I used to get chocolate tool sets for Christmas in the 70’s, and chocolate smokers sets, even chocolate guns. I did become an engineer, but not a smoker or a cowboy/mercenary. However these things all disappeared, went out of fashion or got banned by the same toothless dogooder bastards that helped to build our current society which is largely devoid of personal accountability or responsibilty.
“It’s someones elses fault/concern/business”. Yes, because you’re shite.
However, my chocolate tool set is most definitely my favourite item from Santa’s sack. It’s got a shifter as you’ll see, and everything else that you could possibly need at work, or for DIY around the home.
Actually, now that I think about it, I’m sure there was a chocolate pirate set with barrels of rum in it.
See, we ate that stuff and had Black Sabbath playing at the Glasgow Apollo, The Sweeney on the telly and lead in our petrol. What have we got now? Haribo and the X Factor, and the latter causes more polution that the lead ever did.
I’ve been watching some classic proper Doctor Who on the SciFi channel today. I still think of Peter Davison as the new Doctor.
When she’s a wee bit bigger, I wonder if Holly will find something like the Doctor Who cards I collected from Weetabix packets in 1975 (Mr Dalek to the left) to collect and get all excited about. Probably not where kids are at these days, or is it?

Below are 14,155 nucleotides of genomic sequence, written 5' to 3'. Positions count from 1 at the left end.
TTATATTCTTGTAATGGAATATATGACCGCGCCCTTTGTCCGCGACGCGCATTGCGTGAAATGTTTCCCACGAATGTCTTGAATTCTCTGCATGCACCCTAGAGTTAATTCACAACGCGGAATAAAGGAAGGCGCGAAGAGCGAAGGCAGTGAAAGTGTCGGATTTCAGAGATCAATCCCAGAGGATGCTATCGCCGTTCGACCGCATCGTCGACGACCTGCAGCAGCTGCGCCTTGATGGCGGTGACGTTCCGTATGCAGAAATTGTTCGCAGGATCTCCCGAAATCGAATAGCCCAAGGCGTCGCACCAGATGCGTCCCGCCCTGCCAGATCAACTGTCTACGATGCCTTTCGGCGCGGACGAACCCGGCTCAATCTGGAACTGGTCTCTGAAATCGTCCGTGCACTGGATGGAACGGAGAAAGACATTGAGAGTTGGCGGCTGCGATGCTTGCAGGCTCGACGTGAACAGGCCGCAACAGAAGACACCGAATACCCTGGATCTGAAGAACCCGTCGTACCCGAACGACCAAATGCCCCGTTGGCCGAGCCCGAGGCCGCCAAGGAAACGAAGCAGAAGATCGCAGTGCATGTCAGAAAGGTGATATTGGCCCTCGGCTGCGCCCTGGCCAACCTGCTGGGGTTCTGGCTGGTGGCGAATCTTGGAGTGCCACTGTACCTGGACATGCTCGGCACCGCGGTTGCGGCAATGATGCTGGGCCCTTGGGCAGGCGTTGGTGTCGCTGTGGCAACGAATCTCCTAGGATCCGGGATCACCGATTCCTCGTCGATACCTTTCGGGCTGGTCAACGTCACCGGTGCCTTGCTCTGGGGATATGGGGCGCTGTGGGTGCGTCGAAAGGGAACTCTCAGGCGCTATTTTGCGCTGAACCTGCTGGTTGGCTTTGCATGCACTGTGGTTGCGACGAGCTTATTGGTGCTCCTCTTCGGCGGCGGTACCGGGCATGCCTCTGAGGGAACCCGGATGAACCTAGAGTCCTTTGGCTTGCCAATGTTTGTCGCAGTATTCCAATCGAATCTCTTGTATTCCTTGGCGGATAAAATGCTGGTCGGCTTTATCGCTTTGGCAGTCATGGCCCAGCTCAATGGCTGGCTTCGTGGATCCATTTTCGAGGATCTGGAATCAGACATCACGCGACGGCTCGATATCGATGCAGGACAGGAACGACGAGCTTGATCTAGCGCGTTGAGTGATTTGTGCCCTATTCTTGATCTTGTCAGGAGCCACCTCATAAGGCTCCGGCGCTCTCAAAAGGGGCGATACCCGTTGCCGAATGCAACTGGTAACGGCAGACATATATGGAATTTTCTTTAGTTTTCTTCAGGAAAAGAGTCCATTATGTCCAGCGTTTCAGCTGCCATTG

I should know this stuff, where’s the manual…
I love them, always have. The hardback editions they’ve been releasing the past ten years or so with the old 30s-60s reprints are a total joy.
Lack of regular hours has seen me flicking through a few of these and a few facts that I may have missed before have come before me and this vital information must be conveyed.
- Maw Broon’s first name is Maggie. Her brother comes for a visit and greets her by name. By this reasoning I am declaring Paw to be called Joe. The first born girl and boy taking the parents names.
- Oor Wullie used to have a baby brother or sister. They were written out inexplicably in the early days, for reasons unknown.
- Wullie has moved house, he used to be in a two story and is now in a bungalow. With the same garden, wall and shed.
- The Broons used to live in Glasgow. At some point they, their house, all the other houses, all the people they know, including Wullie (who seemed to live in Bishopbriggs) move to Dundee. Ish.
That last one is as “clever” as what they did with the first two Hellraiser films. The first one was in Englandshire and the second which immediately follows the narrative of first without so much as blink was in the US. Movie makers respect their audience.
Black Sabbath, Sabbath Bloody Sabbath. This has loomed large in my life, visually and aurally.
Odd how at times of stress, or extreme change we can draw comfort from the familiar, however esoteric, or transient ity may seem to be.
It’s also nice to know that descisions and choices, likes and dislikes made when I was young are defensible. Age adds experience, but doesn’t take away your youthful enthusiasm. You have to give that away all on your own.